True / Plausible
“I would like to be able to cause a few tears being shed…”. This is what Domenico Morelli wrote to his fiancée Virginia Villari the moment he had just begun to compose the painting Cesare Borgia, after the siege of Capua, of which the Galleria Nazionale exhibits a large preparatory cartoon. Moving his brush across the canvas from the background of crenelated walls, Morelli sets the scene in the backlight of the basement of the castle in which Duke Valentino is about to select forty women: the spoils of war of the victorious French over King Frederick I of Aragon.
He draws the drama of the female victims of the grim sixteenth-century episode from Book V of Francesco Guicciardini’s History of Italy, while it is from the English poet Lord Alfred Tennyson that he takes inspiration for the Gothic legend of Lady Godiva: accepting a challenge from her husband, the countess rides through the city of Coventry on horseback, covered only by her long hair, so that its citizens may be exempt from a heavy tax that would lead them to starvation.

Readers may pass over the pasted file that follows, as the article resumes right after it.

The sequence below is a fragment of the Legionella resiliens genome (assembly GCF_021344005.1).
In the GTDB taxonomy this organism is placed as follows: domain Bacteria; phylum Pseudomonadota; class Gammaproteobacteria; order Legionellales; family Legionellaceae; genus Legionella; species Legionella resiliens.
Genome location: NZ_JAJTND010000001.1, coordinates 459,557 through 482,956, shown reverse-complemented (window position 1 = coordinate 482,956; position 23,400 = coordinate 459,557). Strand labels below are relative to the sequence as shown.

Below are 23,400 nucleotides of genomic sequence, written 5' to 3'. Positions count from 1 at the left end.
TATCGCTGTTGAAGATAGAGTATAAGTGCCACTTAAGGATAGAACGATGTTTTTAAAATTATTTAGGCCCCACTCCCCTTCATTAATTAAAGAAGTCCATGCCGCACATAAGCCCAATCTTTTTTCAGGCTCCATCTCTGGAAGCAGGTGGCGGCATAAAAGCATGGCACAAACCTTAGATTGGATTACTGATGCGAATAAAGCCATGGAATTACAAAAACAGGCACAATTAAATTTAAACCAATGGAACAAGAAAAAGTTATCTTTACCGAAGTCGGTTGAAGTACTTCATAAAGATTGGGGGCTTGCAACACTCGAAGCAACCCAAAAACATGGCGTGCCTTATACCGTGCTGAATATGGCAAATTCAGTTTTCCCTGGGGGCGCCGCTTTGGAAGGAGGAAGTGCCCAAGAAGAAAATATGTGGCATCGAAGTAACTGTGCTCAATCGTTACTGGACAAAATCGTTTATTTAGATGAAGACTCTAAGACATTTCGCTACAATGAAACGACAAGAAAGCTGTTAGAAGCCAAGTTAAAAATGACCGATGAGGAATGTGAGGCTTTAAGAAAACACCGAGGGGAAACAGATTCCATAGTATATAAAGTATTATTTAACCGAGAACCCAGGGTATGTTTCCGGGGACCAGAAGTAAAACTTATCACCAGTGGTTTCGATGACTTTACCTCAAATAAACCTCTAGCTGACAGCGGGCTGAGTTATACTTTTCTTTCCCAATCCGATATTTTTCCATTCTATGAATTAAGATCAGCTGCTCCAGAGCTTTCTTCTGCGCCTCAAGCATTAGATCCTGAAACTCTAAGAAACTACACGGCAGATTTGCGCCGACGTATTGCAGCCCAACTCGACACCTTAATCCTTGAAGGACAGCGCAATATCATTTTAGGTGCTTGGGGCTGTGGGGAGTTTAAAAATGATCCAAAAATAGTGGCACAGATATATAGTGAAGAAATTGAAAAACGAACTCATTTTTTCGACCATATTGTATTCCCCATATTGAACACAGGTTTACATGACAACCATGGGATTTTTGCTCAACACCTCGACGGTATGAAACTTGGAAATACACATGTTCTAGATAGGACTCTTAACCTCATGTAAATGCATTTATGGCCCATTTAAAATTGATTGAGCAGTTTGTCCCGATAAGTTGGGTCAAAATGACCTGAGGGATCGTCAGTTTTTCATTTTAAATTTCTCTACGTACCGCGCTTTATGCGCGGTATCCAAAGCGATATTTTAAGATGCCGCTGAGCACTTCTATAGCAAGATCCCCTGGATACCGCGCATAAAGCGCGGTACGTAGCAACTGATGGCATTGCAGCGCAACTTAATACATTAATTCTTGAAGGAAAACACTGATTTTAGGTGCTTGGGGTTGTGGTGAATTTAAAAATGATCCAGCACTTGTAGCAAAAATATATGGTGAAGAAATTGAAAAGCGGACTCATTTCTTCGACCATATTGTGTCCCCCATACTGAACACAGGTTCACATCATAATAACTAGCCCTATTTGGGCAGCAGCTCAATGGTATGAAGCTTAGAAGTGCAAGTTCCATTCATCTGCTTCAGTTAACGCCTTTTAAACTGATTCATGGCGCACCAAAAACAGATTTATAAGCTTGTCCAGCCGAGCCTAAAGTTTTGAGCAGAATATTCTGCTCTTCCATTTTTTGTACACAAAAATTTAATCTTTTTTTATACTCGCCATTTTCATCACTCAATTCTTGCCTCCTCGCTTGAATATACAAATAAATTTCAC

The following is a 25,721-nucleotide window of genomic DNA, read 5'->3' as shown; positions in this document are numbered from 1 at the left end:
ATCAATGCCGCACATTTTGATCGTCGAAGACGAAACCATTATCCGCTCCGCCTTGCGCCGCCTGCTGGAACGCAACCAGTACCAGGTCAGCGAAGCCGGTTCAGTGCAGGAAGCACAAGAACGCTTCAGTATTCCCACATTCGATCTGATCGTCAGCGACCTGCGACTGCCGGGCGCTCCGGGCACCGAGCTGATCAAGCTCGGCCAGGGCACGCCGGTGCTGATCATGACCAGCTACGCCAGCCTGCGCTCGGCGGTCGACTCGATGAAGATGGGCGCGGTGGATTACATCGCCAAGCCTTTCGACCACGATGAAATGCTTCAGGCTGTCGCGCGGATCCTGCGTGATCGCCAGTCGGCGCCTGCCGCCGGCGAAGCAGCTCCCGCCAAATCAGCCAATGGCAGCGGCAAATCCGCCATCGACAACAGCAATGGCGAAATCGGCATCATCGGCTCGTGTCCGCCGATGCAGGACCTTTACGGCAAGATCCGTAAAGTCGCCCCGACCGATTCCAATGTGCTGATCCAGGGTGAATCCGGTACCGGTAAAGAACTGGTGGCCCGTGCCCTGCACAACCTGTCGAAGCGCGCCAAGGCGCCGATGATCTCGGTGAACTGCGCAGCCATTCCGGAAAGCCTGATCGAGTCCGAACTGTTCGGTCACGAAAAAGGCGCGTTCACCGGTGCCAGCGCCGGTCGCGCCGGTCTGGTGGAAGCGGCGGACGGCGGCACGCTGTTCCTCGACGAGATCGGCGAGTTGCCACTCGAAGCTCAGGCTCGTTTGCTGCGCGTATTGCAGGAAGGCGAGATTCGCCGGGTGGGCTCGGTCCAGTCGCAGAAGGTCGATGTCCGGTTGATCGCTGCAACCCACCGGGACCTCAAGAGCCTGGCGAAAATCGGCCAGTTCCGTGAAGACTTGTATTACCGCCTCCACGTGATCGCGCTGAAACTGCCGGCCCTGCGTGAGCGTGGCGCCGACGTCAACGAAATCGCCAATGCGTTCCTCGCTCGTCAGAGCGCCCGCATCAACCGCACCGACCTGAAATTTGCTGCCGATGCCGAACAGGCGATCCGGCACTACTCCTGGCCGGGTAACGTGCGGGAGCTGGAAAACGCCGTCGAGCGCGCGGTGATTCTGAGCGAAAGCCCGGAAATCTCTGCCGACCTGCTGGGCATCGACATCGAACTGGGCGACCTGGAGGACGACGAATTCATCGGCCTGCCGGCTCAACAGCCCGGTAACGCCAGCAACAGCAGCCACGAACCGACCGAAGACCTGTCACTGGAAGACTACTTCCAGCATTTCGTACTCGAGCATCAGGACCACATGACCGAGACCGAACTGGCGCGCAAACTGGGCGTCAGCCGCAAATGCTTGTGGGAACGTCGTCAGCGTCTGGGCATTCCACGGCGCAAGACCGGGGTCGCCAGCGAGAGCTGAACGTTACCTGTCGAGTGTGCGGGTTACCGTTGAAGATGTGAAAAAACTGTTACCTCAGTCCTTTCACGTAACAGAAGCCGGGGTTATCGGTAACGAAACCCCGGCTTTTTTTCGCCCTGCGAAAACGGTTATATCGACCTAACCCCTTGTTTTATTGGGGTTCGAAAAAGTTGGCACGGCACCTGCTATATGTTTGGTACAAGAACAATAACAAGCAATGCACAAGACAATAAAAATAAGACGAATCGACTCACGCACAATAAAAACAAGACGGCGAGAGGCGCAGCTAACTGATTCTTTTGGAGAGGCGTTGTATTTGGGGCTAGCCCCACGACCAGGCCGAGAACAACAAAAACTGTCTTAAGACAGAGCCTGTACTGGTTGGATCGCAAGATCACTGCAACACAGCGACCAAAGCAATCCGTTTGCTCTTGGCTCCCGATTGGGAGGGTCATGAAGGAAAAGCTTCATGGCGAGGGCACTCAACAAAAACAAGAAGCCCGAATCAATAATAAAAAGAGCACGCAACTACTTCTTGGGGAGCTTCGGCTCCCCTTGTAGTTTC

An object of desire, but also an instrument of powerful seduction, the female body is the absolute protagonist of Morelli’s imagery, as we can also see in The Temptations of St. Anthony: a painting with a complex gestation and executed in two versions – before being displayed at the Universal Exhibition in Paris in 1878 -, the various creative moments of which can be retraced in the Galleria Nazionale’s drawings.
The inner turmoil expressed by the figure of the coenobite saint is echoed in other conflicts – from the Expulsion of the Saracens designed for the curtain of the Giuseppe Verdi theatre in Salerno, to Jesus drives the merchants out of the Temple -, for the rendering of which Morelli relies on the verisimilitude of the oriental costumes, carefully studied, but not from life.
It is an Orient also re-created through the suggestions of the Spanish painter Mariano Fortuny y Marsal, whom the artist admired and who was in Portici in the summer of 1874. The Maiden with a Fan by Paolo Vetri, Morelli’s pupil and brother-in-law, depicts against the background of a Moorish setting, and within a symphony of Japanese-style whites, the face of a woman devoid of any idealisation and perhaps similar to the Gypsy he presented at the National Exhibition of Fine Arts in Turin in 1880.